How does a photographer learn to see? How does he create his own visual language—as unique as a fingerprint and as inimitable as the voice of a great writer?
In Iluminaciones, Jack Parsons's seventeenth book, he takes the viewer on a very personal, deeply intuitive journey that reveals how he has honed his photographic vision. The answer is subtle—and remarkable: It is by growing into his own photographs. Here he shares with us ninety-one of his favorite photographs taken over the long arc of his stellar career. These are images that, over time, taught him, as he says, "to see the everyday world with new and better eyes" and that encouraged him "to look deeply instead of glancing and forgetting."
The photographs in Iluminaciones were taken all over the world, from the vast expanses of America's desert Southwest to a mosque in Turkey and temples in Laos, Burma, and Japan, of colorful streets in Mexico and Italy to quiet swimming pools in Southern California, from monumental urban landscapes in Eastern Europe to clouds forming over Ireland and Maui. Most of the pictures are of simple, commonplace things and places that we might not give a second glance. Yet Parsons did and in so doing both reveals and celebrates the subtle power and quiet beauty of the everyday. Complemented by the artful commentary of Frederick Turner, Iluminaciones is a stunning visual exploration of the beauty that shines through our world when we take the time to stop and look.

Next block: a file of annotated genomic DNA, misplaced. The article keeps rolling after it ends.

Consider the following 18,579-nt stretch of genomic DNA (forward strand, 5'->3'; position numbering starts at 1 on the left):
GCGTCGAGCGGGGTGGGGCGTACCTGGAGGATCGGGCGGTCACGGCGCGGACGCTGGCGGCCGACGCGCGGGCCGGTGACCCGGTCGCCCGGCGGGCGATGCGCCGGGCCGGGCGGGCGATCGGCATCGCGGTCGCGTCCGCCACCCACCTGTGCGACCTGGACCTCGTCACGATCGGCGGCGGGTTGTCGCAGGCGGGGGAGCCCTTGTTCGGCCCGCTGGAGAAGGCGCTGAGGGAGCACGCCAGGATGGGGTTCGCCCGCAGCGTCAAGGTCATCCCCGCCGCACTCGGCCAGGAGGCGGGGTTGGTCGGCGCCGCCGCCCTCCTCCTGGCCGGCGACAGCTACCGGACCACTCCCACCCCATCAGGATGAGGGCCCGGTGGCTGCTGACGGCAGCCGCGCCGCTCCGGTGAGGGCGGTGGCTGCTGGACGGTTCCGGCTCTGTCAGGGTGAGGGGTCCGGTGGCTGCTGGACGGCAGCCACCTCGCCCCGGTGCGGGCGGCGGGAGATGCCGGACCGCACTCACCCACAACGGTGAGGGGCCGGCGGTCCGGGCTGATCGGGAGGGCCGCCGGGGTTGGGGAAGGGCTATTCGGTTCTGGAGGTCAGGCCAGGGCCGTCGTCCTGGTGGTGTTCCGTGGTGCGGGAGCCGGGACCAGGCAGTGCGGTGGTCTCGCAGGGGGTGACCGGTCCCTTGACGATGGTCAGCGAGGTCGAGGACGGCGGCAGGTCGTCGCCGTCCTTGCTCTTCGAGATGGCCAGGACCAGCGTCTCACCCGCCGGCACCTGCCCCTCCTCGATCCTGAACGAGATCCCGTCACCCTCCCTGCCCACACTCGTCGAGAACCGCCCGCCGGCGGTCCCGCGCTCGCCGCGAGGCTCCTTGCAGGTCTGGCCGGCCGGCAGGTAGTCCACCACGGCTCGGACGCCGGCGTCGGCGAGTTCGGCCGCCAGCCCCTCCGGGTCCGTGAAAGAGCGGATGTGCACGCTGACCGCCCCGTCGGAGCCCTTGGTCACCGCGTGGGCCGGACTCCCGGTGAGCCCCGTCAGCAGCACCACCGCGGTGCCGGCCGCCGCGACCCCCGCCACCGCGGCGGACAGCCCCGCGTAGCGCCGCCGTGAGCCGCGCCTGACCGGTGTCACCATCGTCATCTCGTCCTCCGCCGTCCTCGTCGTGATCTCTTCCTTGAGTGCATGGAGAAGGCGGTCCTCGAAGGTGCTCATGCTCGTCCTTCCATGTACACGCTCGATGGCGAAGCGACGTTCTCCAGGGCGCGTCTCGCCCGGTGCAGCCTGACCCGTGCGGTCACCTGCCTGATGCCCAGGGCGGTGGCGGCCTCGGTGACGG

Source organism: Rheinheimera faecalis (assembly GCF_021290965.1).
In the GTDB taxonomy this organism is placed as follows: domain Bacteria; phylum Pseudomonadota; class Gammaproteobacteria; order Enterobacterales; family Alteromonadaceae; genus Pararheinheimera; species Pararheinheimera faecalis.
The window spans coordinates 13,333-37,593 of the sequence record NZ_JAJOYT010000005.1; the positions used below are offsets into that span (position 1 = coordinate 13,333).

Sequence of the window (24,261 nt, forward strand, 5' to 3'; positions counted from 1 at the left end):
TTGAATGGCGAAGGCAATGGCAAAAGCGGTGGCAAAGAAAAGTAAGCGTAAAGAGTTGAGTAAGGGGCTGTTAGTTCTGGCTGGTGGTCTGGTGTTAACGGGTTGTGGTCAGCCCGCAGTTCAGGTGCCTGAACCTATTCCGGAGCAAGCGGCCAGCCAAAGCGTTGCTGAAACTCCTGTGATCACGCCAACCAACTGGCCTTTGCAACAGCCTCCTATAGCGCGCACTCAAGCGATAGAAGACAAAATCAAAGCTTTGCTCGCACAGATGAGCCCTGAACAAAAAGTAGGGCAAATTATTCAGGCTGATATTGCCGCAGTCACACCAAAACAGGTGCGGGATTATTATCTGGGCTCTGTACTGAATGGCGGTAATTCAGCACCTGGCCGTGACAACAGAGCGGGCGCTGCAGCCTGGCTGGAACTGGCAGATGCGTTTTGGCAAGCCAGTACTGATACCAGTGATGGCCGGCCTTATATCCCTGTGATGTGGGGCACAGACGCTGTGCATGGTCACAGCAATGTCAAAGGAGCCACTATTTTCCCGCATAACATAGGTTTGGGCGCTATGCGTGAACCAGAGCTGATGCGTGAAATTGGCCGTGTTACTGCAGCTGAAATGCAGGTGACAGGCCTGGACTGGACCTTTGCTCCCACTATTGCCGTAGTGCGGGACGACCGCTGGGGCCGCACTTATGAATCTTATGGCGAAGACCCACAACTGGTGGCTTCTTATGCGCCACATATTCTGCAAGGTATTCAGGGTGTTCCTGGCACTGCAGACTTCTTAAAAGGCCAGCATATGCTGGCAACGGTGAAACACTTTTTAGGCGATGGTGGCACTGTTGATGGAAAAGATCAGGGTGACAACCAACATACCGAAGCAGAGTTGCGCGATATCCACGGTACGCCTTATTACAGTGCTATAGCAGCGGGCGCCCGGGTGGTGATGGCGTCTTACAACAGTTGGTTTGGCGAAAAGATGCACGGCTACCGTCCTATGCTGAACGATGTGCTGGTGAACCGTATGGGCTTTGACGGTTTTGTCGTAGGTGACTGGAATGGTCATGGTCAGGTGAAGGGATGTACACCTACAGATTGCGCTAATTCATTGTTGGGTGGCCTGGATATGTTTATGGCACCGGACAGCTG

** Nominated for a 2015 IPPY Award" from the Independent Publishers Association **
About The Author
In the midst of dozens of photography and filmmaking projects, Jack Parsons has taken pictures of all kinds of things. Just recently, as he culled images from his collection of thousands of slides for a new book, Iluminaciones, his 17th...
What Jack Parsons has learned from a life of photographing the ordinary and extraordinary in our daily environment he now passes on to us in Iluminaciones. This is a quietly beautiful book full of revelations for those who share his faith that images can teach us the world.
Framed and recorded in time, in luminous depth beyond their surfaces, Parsons's photographs reveal inscapes, with more to say than can be spoken.